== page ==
Let’s say you’re Microsoft.
Your nemesis, Apple, has been running a highly visible and effective campaign in which your brand is personified as a clueless dolt.
Your product-performance shortcomings (and there are many) have been systematically exposed and attacked.
As a result, Apple’s share is growing, particularly with younger users, which does not bode well for your future.
What do you do?
Try this: Launch a new campaign featuring Jerry Seinfeld and Bill Gates, in which Seinfeld helps Gates shop for shoes in a cheesy mall store, and then asks Gates if computers could be made to taste like cake.
Confused? You should be. But that’s exactly how Microsoft has chosen to respond.
Apparently Microsoft’s ad is a “teaser” spot. This is a big-agency conceit in which they tell you that something is coming, instead of just telling you what that something is.
There are two pre-conditions for a “teaser” spot: A massive ad budget and arrogance. If you possess neither of those characteristics, you would do well not to learn the wrong lessons from Microsoft’s missteps. Don’t be fooled by the buzz that this campaign may generate; buzz is not the same as image-building (image-repairing, in Microsoft’s case), nor does it necessarily equate to sales.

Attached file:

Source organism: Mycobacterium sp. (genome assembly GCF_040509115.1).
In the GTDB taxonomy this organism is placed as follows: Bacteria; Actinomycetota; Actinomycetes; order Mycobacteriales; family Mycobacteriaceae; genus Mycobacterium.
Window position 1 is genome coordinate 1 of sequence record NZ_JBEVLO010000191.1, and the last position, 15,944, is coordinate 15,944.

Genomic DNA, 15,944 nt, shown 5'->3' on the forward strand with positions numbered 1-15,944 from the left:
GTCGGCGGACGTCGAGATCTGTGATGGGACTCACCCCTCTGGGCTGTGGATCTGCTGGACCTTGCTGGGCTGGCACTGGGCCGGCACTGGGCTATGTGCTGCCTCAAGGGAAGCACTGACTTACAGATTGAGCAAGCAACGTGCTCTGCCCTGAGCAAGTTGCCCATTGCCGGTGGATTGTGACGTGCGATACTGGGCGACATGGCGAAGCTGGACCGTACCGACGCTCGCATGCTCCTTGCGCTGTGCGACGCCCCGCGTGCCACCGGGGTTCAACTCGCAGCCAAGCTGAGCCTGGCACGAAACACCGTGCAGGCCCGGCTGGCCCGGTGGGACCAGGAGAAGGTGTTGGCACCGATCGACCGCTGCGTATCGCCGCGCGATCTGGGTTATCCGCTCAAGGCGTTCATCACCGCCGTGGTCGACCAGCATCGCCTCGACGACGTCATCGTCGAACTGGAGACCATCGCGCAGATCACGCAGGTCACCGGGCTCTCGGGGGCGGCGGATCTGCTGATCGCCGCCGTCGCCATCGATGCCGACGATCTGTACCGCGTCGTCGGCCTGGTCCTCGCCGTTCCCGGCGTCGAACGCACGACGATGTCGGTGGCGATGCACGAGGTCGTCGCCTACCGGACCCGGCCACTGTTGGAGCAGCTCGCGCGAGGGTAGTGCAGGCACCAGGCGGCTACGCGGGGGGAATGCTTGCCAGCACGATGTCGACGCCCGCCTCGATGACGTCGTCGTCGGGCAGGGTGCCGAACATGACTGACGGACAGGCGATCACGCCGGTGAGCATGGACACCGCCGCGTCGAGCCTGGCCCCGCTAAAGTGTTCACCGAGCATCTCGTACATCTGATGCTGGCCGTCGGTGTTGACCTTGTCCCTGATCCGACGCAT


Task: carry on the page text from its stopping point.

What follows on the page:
Microsoft’s problems won’t be solved by advertising. They should have taken that massive ad budget and instead invested it in creating something that serves a need. And if Microsoft felt they must respond to Apple in this medium, their selection of this execution simply proves how clueless they are.
This is advertising about advertising. It’s self-indulgent and almost totally meaningless to those to whom it’s meant to communicate.
About Matthew Fenton: Matthew helps challenger brands to focus, grow and win. Since founding his consultancy, Three Deuce Branding, in 1997, he’s helped hundreds of brands to achieve “brand clarity.” His consulting services and speaking engagements help brands to focus on what matters through positioning, strategy and ideation. Contact Matthew here. He calls Chicago home.
Copyright 2008 – Matthew Fenton. All Rights Reserved. You may reprint this article with the original, unedited text intact, including the About Matthew Fenton section.